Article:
¶ 7. When Deputy Karey Williams of the Lauderdale County Sheriff's Department arrived, Delker was handcuffed. Williams offered to let Delker take a portable breathalyzer test, which Delker refused. Williams then transported Delker to the Lauderdale County Sheriff's Department, where he administered field sobriety tests to Delker. According to Williams, Delker failed some aspects of these tests and refused to blow into the Intoxilyzer 8000 machine.

¶ 8. Delker subsequently was indicted for felony DUI,2 and the indictment later was amended to charge Delker as a habitual offender. Thereafter, Delker filed a motion to suppress all evidence obtained as a result of his search and arrest. This evidence included: (1) an empty beer can and a near-empty whiskey bottle found in Delker's car; (2) the odor of alcohol; (3) Langston's and Williams's observations of Delker's behavior; (4) Delker's refusal of the portable breathalyzer test; (5) Delker's failure in the field sobriety test; and (6) Delker's refusal to blow into the Intoxilyzer 8000 machine. In support of the motion to suppress, Delker argued that Langston had lacked authority to stop and arrest him because Delker had not committed any offense in Langston's jurisdiction. As such, Delker contended that the search and seizure was illegal under the Fourth and Fourteenth Amendments to the United States Constitution and Article 3, Section 23, of the Mississippi Constitution, and all evidence obtained was inadmissible under the exclusionary rule as "fruit of the poisonous tree."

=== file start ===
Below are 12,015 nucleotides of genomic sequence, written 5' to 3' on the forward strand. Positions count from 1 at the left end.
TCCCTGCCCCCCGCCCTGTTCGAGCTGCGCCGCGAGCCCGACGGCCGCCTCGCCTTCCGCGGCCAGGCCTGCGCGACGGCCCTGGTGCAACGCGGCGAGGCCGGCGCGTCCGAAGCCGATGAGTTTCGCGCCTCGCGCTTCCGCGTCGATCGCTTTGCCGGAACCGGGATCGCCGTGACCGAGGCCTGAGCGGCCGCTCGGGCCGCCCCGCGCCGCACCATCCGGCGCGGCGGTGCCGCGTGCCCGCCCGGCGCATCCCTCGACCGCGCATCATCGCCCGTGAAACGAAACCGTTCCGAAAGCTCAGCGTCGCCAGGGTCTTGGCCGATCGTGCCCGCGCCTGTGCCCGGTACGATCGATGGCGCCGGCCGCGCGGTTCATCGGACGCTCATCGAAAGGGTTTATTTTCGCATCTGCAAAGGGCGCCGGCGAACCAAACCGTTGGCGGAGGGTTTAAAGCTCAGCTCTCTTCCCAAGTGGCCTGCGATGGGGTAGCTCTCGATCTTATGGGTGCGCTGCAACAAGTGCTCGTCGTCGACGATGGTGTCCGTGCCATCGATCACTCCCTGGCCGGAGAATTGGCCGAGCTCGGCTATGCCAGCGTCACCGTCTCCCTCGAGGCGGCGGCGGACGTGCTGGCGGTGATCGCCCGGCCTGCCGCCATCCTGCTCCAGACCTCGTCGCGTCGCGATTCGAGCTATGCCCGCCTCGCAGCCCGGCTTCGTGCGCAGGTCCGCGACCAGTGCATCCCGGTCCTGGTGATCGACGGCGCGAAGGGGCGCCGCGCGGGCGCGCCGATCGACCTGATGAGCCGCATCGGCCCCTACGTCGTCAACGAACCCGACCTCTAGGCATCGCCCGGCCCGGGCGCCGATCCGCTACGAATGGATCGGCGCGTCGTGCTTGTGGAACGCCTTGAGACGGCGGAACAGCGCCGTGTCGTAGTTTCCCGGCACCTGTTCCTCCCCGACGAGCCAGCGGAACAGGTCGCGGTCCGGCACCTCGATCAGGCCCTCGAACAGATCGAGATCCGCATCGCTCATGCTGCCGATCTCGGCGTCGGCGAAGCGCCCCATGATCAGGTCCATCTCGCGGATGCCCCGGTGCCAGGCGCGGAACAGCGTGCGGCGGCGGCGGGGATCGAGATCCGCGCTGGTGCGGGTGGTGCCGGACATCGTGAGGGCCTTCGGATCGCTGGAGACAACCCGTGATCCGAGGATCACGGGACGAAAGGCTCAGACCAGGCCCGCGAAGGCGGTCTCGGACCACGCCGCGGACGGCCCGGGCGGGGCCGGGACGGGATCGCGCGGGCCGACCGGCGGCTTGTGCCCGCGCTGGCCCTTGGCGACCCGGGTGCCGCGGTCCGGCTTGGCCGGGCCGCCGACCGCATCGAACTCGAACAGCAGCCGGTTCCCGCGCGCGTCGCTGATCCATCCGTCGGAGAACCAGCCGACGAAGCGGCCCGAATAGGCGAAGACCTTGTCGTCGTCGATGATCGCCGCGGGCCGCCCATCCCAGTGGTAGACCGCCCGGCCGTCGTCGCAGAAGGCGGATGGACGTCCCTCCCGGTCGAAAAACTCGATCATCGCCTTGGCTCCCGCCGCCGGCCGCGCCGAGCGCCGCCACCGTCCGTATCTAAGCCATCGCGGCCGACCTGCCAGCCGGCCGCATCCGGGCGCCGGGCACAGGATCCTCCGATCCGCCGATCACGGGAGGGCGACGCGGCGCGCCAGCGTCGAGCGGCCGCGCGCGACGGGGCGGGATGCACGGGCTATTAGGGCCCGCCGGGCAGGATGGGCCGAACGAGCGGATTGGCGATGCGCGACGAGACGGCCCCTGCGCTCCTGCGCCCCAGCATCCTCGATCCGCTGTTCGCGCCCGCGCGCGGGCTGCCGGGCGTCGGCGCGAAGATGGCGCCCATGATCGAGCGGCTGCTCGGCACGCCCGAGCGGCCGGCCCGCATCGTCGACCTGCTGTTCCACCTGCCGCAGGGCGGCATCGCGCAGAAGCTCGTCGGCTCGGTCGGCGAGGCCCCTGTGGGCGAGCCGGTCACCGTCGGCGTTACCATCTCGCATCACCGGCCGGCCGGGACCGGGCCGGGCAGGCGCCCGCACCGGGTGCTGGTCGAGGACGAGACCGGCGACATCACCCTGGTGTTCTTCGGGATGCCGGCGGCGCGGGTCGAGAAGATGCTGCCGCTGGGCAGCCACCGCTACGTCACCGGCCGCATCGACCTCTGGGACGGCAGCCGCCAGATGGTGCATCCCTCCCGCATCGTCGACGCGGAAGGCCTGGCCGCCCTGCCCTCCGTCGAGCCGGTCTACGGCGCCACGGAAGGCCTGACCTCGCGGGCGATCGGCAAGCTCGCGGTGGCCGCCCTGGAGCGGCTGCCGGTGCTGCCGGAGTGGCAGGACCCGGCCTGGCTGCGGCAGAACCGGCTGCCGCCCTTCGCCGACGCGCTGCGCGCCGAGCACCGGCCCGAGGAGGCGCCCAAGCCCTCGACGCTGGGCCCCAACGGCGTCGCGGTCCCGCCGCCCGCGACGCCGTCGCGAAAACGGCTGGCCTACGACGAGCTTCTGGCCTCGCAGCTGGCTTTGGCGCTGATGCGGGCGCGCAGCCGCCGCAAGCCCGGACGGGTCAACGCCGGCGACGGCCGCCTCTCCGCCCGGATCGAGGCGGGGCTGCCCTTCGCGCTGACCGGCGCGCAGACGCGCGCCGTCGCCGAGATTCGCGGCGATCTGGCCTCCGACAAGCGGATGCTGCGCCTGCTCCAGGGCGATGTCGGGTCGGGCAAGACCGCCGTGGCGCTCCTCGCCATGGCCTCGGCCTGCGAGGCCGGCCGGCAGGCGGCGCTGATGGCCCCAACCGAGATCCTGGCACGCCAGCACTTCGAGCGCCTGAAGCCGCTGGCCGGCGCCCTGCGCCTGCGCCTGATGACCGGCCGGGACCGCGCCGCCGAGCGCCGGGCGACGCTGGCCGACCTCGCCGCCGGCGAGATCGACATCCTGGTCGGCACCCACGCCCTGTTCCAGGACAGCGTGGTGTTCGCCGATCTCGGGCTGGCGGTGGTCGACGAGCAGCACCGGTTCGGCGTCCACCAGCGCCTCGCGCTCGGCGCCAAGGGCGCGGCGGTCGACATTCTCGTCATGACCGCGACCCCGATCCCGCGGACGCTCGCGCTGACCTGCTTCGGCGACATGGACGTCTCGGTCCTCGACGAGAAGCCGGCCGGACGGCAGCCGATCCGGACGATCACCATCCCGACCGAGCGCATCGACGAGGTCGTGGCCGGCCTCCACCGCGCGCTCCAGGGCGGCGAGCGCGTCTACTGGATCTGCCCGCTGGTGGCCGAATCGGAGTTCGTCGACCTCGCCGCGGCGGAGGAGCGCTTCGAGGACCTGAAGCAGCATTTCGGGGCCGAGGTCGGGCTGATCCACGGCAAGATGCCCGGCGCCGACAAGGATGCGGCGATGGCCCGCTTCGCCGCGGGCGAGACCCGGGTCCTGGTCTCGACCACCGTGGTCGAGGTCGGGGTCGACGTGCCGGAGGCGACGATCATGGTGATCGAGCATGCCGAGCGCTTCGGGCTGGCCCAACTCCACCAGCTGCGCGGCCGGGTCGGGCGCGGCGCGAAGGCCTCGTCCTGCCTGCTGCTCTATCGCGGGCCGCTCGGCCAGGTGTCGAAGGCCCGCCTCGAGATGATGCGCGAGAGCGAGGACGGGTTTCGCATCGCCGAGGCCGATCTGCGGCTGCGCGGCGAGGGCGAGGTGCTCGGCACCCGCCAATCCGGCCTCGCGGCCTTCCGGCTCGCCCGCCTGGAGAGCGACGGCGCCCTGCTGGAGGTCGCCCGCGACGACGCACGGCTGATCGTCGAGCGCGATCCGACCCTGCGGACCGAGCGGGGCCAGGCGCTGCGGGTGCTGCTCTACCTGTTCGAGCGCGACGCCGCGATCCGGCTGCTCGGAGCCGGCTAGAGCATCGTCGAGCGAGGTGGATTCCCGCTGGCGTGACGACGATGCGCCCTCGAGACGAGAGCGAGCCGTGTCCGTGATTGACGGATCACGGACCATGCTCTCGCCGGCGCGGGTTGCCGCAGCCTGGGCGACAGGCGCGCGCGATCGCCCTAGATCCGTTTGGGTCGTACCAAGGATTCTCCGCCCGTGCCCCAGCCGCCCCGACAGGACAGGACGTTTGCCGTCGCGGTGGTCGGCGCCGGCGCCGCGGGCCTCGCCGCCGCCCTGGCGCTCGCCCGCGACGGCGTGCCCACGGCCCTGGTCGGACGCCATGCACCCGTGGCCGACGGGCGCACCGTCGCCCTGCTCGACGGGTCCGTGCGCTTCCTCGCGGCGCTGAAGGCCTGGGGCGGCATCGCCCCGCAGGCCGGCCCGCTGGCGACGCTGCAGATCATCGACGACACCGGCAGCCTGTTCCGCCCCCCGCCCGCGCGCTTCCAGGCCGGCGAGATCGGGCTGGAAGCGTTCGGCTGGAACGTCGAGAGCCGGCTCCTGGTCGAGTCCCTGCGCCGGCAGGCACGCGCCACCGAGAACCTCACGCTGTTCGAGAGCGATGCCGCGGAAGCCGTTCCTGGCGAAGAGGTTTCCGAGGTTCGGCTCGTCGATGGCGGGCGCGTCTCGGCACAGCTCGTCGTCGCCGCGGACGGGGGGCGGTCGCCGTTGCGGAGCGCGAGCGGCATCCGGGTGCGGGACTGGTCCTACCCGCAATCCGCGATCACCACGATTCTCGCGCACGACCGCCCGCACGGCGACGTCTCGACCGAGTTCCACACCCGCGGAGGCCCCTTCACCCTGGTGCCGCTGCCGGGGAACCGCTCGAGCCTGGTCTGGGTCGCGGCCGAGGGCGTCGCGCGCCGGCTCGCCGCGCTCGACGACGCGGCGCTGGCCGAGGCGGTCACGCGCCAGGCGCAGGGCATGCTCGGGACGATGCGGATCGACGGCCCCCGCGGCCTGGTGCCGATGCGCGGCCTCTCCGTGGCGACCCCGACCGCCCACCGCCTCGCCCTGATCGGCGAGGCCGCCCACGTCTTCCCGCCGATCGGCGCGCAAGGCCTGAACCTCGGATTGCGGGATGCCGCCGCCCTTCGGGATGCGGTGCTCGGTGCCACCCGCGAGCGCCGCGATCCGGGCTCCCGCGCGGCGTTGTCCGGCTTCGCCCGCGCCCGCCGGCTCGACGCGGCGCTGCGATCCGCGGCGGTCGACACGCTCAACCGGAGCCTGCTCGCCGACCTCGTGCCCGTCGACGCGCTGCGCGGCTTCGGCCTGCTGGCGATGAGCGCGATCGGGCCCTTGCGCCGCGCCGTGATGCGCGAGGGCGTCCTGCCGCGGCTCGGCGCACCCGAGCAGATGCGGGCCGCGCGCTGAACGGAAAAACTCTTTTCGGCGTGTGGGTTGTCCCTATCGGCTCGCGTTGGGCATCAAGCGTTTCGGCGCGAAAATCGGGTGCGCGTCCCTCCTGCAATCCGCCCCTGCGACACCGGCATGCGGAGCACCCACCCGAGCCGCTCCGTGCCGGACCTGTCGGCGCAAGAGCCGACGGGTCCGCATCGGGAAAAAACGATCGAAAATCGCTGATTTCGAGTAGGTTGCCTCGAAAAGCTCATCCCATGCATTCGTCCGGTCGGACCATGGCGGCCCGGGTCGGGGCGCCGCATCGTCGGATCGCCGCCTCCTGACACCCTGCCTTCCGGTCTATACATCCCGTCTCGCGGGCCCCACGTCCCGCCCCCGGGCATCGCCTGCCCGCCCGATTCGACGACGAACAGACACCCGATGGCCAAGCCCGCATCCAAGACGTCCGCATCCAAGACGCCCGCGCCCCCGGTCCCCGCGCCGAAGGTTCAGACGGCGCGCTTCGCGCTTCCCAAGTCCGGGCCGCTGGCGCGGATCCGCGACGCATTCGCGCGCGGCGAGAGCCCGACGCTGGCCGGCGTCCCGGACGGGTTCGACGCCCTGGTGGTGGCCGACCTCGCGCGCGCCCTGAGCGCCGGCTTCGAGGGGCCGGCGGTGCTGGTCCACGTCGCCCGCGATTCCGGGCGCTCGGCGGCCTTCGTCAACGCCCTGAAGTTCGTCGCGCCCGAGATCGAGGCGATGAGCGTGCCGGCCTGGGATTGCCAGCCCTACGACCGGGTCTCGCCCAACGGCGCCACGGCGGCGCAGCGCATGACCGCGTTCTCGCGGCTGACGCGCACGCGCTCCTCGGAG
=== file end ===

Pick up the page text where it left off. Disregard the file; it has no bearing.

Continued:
¶ 9. The circuit court denied Delker's motion to suppress, concluding that Langston had acted as a private citizen and had possessed the authority to effectuate a citizen's arrest under the circumstances. According to the circuit court, a private citizen is authorized by Mississippi Code Section 99-3-7 to make an arrest if a misdemeanor is committed in his presence. See Miss.Code Ann. § 99-3-7 (Rev.2007). Therefore, the circuit court held that the traffic stop was legal and the evidence obtained was not subject to the exclusionary rule.